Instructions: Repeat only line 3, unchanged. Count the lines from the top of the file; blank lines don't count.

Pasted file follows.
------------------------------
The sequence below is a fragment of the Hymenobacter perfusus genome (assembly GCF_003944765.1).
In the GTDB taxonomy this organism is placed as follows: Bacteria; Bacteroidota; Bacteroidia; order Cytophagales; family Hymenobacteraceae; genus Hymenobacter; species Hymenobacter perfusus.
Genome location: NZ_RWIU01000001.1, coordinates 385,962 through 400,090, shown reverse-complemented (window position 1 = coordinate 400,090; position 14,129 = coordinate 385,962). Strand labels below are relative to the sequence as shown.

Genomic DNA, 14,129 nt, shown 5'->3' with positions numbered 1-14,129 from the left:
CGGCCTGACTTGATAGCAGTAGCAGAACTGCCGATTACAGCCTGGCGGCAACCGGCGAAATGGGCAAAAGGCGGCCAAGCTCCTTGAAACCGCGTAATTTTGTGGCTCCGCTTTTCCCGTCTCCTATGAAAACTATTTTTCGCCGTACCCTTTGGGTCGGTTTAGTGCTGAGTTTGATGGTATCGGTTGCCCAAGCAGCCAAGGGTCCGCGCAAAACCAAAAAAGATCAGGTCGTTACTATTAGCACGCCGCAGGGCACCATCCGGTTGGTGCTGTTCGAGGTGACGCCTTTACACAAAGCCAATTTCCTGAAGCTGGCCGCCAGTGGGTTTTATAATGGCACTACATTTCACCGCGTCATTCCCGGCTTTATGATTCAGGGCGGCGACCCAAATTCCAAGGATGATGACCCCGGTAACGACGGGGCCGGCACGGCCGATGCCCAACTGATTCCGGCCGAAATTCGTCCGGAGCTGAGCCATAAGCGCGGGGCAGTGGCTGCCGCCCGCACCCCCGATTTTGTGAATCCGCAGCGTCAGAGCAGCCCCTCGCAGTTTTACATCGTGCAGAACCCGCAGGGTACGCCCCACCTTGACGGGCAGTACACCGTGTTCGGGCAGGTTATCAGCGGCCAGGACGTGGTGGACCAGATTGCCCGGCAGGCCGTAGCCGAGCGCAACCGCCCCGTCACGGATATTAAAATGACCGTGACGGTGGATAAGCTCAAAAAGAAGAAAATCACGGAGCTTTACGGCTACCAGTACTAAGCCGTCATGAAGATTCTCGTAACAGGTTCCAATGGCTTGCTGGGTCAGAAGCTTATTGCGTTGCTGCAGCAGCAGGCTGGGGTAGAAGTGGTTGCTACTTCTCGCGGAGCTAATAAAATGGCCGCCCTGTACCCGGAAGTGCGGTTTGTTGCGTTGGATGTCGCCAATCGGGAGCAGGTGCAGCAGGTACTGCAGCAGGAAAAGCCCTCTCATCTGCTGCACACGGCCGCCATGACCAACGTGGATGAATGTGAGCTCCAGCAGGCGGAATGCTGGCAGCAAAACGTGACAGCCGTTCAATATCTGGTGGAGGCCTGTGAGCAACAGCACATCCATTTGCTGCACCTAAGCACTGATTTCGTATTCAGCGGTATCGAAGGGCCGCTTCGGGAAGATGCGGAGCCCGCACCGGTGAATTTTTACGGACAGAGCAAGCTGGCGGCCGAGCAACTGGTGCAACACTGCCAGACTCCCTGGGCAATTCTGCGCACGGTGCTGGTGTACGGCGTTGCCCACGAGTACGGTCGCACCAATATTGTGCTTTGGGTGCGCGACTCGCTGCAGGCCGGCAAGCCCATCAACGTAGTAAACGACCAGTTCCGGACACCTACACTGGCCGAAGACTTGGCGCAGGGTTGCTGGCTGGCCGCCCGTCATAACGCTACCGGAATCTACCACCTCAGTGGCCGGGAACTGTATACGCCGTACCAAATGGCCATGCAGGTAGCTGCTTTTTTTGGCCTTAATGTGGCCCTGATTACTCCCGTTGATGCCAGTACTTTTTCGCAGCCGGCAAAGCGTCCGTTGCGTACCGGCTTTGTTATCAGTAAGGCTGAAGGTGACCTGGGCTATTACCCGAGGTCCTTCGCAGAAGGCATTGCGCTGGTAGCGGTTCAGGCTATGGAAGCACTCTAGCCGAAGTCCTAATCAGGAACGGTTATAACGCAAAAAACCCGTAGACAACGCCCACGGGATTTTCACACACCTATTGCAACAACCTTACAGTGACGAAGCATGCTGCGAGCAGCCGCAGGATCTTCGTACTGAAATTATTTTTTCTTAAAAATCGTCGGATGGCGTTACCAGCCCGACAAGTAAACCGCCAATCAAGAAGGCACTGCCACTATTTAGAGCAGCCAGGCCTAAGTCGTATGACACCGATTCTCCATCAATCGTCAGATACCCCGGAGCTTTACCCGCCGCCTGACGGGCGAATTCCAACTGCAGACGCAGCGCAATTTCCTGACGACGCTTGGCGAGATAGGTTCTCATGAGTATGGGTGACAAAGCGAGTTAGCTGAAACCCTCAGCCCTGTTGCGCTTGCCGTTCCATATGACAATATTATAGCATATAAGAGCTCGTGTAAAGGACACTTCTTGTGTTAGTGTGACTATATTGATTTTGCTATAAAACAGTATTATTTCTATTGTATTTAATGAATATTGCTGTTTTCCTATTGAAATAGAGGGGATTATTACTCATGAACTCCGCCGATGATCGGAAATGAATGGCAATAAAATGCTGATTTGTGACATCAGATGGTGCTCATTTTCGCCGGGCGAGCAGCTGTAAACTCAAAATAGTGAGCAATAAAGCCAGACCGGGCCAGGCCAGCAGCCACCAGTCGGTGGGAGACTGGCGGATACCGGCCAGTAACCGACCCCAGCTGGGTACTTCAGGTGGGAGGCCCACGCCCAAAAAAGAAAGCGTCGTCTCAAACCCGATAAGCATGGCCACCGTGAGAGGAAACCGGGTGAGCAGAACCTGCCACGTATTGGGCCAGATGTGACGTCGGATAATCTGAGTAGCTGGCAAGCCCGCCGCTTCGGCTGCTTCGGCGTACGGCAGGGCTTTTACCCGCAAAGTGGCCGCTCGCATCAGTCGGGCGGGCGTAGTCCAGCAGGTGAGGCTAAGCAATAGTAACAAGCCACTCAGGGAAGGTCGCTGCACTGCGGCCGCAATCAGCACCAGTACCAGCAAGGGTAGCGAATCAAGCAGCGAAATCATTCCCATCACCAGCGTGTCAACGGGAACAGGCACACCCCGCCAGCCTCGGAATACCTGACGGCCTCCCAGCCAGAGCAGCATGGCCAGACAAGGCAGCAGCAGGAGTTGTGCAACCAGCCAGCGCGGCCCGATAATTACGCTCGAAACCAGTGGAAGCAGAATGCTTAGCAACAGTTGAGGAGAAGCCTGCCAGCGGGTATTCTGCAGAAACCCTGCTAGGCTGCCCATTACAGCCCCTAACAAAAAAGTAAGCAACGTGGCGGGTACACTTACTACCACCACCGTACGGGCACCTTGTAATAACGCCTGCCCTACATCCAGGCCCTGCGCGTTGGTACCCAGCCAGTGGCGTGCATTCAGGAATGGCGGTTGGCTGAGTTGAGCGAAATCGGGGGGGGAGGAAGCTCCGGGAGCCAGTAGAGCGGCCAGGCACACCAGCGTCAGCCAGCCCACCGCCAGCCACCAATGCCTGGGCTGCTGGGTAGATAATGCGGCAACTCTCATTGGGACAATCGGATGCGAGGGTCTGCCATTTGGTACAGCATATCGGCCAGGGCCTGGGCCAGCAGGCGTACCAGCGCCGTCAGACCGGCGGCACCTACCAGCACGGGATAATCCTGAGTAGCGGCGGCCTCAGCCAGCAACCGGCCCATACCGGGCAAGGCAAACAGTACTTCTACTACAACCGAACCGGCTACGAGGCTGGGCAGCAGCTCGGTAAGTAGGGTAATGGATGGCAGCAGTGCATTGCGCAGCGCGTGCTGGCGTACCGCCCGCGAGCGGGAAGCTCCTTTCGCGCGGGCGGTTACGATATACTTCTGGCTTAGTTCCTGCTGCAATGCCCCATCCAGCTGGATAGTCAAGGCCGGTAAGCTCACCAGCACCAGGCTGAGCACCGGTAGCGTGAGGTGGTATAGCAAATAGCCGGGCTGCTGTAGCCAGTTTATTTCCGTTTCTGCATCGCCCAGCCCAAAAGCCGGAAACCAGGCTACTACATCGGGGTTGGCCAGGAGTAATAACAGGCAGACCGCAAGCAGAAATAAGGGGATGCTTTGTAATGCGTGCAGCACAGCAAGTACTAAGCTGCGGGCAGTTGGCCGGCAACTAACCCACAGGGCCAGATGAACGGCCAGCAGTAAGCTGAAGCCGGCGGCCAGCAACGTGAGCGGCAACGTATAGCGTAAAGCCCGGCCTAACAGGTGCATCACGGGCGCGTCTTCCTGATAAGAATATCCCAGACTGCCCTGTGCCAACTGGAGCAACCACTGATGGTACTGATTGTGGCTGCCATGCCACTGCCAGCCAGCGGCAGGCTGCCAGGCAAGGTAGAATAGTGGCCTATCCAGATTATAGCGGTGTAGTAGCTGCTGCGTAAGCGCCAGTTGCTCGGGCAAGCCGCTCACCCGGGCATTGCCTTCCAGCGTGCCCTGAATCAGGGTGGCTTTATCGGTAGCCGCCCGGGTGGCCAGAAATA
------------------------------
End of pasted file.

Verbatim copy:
Genome location: NZ_RWIU01000001.1, coordinates 385,962 through 400,090, shown reverse-complemented (window position 1 = coordinate 400,090; position 14,129 = coordinate 385,962). Strand labels below are relative to the sequence as shown.